Ingram Micro's mammoth $6bn sale to a subsidiary of Chinese conglomerate HNA was a 10-month rollercoaster of shareholder lawsuits, regulatory probing and stock exchange investigations.
Finally concluding in December last year, Ingram has now spent more than five months under private ownership
The interest of Chinese firms in buying US-based companies has always been something that has stirred unrest among US institutions. One only has to think of Huawei's failed acquisitions of 3Com and 3Leaf, blocked by the Committee of Foreign Investment in the United States (CFIUS).
Speaking to CRN sister pubilcation Channelnomics Europe, Ingram Micro EMEA chief Mark Snider (pictured) - who was appointed last year after the departure of European leader Gerhard Schulz - said that life under HNA will see the world's largest distributor be as aggressive as ever both in terms of organic and acquisitive growth.
"I get asked a lot by customers about the HNA acquisition, [about] being owned by this new company as opposed to being a public company. Definitely from a customer and vendor perspective, they are seeing us be aggressive and leaning towards growth," he said.
Snider stressed that the culture and strategic direction of Ingram Micro has changed little in its time under new ownership, claiming that HNA always intended to keep Ingram's leadership team in place.
"Definitely for Ingram Micro, our name is staying the same, our CEO is the same. When they did the deal that was how they wanted to run us. They said they wanted us to run with the same strategy that we always had… Internally the culture and feel of the company has been exactly the same. The difference is, with the acquisition behind us and with the leadership for EMEA, we are the global leader and we should be growing in all of these markets and be significantly more aggressive in the competition," he said.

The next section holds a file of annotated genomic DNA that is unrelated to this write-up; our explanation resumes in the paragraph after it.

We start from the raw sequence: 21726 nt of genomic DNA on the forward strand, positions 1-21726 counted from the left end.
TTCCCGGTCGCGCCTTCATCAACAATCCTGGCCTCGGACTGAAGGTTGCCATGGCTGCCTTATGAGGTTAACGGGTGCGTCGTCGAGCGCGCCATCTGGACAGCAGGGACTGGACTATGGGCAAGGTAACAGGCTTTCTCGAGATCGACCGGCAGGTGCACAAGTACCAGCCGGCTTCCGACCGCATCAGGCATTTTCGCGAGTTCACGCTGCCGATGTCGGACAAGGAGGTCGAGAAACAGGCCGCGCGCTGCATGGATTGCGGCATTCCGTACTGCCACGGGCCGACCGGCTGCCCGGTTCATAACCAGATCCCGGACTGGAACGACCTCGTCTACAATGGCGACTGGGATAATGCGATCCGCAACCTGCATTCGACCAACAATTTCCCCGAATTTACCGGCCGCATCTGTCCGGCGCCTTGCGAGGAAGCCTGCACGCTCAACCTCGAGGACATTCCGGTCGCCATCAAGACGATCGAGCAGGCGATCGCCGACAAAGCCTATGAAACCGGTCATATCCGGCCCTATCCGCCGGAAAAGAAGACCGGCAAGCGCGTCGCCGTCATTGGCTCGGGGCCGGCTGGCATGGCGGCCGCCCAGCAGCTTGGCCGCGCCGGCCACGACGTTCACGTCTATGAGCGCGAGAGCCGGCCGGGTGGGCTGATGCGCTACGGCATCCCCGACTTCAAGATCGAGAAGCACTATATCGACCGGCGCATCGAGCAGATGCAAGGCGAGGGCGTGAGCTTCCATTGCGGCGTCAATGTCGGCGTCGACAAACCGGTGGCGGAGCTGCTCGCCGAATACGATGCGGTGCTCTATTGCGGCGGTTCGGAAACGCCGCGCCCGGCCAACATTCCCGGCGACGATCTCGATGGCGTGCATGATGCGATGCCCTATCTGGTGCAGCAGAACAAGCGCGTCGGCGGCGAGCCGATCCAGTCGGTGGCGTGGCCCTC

"They have an HNA person on the board but they really bought us, not to integrate as part of their technology, they bought us because they believe in the revenue that we get obviously from a global perspective and also the vision we have for the future, things like cloud, which they knew was a good investment from their perspective."
The deal was largely responsible for the world's largest IT distributor posting a $34.65m net loss for its fourth financial quarter ending 31 December 2016. Ingram incurred a further $39m in merger and acquisition costs for its first quarter of this year ending 1 April. Yet, according to Snider, further costs related to the acquisition will not continue to weigh upon Ingram's profits going forward.
"I think Q1 was double-digit growth on a global basis. Profitability was good. We don't do forward looking, but I think... Q1 was a strong quarter for us, so there will be no hangover effect from that at all," he said.
"You are not going to see a huge change from a strategy standpoint. So with that there is very little distraction and I think from our perspective we already wanted to be more aggressive in the marketplace."
Putting M&A on the table
Ingram has maintained a steady pace of M&A activity throughout 2016 and going into this year. The firm made three acquisitions in 2016 in the shape of UK channel networking and server services firm Comms-care, cloud distributor Ensim and Auckland-based firm Connector Systems. This year, Ingram has already bought NIT, a Dubai-based physical security distributor covering the Middle East and Africa.
Snider said that under HNA Ingram's will maintain an active M&A strategy.
"That is one thing that seems to be in the DNA of HNA, they are acquisitive and definitely in that mode of thinking, and I think, for us, that fits right into our plans both in EMEA and globally.
"Some of our recent acquisitions have been in speciality technology, in services and in physical security… but all acquisition targets would be on the table when it comes to our relationship with HNA."
Click through to page two to read Snider's thoughts on the changing competitive landscape among the big four, and Ingram's cloud proposition
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